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  1. #701
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    Quote Originally Posted by Le Duke View Post
    I realize this isn't the subject of this thread, per se, but this reminded me of the Dodge Ram commercial that aired during the Superbowl. The one with snippets of MLK's speech AGAINST materialism. Just terrible that they'd use his words in an ad for $40-60k...pickup trucks.

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    Unfortunately we've organized ourselves to idealize increasing levels of production and consumption.
    The only easy day was yesterday.

  2. #702
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    Quote Originally Posted by 5k bike 50cent legs View Post
    Unfortunately we've organized ourselves to idealize increasing levels of production and consumption.
    As a side effect we got increased life span and health, freedom to travel, unprecedented access to knowledge anytime and anywhere, etc. etc.
    Is production and consumption really so bad?

  3. #703
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    Quote Originally Posted by 5k bike 50cent legs View Post
    Unfortunately we've organized ourselves to idealize increasing levels of production and consumption.
    i like the jeep ad. Very succinct.
    IPA will save America

  4. #704
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    Quote Originally Posted by Axe View Post
    As a side effect we got increased life span and health, freedom to travel, unprecedented access to knowledge anytime and anywhere, etc. etc.
    Is production and consumption really so bad?
    Believe me, I'm a card carrying MBA toting capitalist. But, the question is: when is enough, enough? And are cheap plastic goods really improving our lives at this point in our evolution. The issue with the current return on capital model, especially as it relates to public markets, is it's never enough. The dangerous side effects are global warming, pollution, and destruction to the planet that may prove to be catastrophic. The current system of free market capitalism has been a successful experiment but is coming to an end, things change and now we have to modify it. Will be interesting to see how things evolve.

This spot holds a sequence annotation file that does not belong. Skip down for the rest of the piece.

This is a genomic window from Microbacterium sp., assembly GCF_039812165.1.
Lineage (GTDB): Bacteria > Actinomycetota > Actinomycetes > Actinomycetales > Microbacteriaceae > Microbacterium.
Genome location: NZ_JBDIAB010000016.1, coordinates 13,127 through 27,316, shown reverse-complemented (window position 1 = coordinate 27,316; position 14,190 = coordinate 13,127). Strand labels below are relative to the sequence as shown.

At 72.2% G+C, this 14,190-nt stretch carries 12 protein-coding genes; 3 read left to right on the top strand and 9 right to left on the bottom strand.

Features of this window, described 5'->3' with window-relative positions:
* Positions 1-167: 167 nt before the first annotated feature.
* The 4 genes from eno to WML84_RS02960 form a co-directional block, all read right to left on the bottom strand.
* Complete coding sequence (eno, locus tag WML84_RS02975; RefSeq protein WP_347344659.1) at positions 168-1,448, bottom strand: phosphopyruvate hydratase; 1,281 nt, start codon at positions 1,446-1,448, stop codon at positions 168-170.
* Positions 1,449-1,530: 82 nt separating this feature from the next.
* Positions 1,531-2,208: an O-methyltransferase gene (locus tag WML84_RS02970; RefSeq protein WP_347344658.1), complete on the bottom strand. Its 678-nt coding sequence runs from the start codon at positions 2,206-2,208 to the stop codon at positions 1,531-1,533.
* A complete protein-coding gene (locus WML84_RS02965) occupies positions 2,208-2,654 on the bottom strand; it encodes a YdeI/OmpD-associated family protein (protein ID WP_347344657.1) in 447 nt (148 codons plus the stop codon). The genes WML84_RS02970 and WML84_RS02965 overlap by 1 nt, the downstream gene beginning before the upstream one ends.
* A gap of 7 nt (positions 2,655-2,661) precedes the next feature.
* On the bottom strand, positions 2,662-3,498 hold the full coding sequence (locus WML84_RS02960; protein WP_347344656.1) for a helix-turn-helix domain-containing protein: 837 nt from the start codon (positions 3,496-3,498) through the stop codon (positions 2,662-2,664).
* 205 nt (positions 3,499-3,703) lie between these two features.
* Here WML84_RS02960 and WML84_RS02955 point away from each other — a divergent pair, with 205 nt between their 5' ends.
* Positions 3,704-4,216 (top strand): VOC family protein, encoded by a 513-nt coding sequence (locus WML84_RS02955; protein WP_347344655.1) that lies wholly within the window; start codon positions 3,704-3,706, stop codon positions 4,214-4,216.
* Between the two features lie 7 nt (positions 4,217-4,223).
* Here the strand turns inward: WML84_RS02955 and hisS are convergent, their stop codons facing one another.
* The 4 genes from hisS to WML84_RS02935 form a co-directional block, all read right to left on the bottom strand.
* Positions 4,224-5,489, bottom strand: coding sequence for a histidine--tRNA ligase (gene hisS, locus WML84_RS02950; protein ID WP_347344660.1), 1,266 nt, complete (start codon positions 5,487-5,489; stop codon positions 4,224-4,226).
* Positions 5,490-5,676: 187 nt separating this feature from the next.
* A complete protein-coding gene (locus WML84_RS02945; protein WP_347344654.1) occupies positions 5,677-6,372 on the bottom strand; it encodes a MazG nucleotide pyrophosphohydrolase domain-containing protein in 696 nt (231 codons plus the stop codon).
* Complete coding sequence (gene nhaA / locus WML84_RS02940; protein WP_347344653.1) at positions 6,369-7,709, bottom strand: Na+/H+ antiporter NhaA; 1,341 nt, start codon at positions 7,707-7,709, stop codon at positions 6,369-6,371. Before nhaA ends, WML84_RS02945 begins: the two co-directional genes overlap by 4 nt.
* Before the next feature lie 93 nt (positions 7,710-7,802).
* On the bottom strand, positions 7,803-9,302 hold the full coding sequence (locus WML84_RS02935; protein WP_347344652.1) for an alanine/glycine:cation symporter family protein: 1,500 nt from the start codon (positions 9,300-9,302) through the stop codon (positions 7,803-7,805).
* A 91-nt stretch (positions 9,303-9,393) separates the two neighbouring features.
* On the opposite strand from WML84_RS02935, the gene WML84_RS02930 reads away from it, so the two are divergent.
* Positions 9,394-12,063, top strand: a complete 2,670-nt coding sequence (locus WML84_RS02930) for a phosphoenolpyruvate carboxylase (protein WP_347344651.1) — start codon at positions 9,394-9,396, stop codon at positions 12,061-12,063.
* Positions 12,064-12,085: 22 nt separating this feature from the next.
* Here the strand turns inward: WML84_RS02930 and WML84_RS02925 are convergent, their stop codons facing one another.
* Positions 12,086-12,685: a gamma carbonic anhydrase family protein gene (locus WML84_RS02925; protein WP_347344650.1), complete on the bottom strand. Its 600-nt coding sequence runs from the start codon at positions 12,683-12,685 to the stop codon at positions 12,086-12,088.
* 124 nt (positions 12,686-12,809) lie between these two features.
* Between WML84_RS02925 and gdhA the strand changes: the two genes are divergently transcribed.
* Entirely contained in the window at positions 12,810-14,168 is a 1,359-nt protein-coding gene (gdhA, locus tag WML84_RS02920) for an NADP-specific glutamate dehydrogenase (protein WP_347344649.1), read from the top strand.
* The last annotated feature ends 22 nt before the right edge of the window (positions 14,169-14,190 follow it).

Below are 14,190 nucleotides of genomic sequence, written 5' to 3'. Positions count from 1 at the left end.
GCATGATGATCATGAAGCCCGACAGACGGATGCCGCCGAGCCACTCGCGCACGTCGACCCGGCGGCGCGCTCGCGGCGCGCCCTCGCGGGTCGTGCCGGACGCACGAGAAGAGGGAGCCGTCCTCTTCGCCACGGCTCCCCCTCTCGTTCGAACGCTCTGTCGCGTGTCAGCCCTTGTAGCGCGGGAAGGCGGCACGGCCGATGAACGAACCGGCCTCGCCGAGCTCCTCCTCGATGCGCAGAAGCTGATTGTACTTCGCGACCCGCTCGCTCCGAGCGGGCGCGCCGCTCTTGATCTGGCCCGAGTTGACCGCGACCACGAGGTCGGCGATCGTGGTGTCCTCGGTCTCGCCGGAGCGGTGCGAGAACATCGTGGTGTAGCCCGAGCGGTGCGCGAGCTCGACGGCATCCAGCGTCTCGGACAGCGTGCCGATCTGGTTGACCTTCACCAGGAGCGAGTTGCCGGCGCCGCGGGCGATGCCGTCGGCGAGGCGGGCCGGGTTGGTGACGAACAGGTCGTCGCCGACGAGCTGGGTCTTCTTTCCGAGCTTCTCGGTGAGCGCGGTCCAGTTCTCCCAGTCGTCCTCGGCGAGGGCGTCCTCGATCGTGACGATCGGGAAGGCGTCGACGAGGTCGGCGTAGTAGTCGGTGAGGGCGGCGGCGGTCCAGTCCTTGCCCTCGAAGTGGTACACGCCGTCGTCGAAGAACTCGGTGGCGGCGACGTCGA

The only easy day was yesterday.

  5. #705
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    Quote Originally Posted by Axe View Post
    As a side effect we got increased life span and health, freedom to travel, unprecedented access to knowledge anytime and anywhere, etc. etc.
    Is production and consumption really so bad?

    This is very interesting in the context of lifespan...

    https://www.cnn.com/2018/02/06/healt...ana/index.html

    In the US, it seems we are spending trillions of dollars trying to make folks live longer. That is good. But perhaps there are other ways as well.
    IPA will save America

  6. #706
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    Quote Originally Posted by fc View Post
    This is very interesting in the context of lifespan...

    https://www.cnn.com/2018/02/06/healt...ana/index.html

    In the US, it seems we are spending trillions of dollars trying to make folks live longer. That is good. But perhaps there are other ways as well.
    There's a Blue Zone here in the US too. Interesting what they attribute it to.

    https://bluezones.com/exploration/lo...da-california/

    1. Strong social ties.
    2. A little physical labor.
    3. Mainly vegetarian diet.
    The only easy day was yesterday.

  7. #707
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    Quote Originally Posted by 5k bike 50cent legs View Post
    There's a Blue Zone here in the US too. Interesting what they attribute it to.

    https://bluezones.com/exploration/lo...da-california/

    1. Strong social ties.
    2. A little physical labor.
    3. Mainly vegetarian diet.
    Thank you!!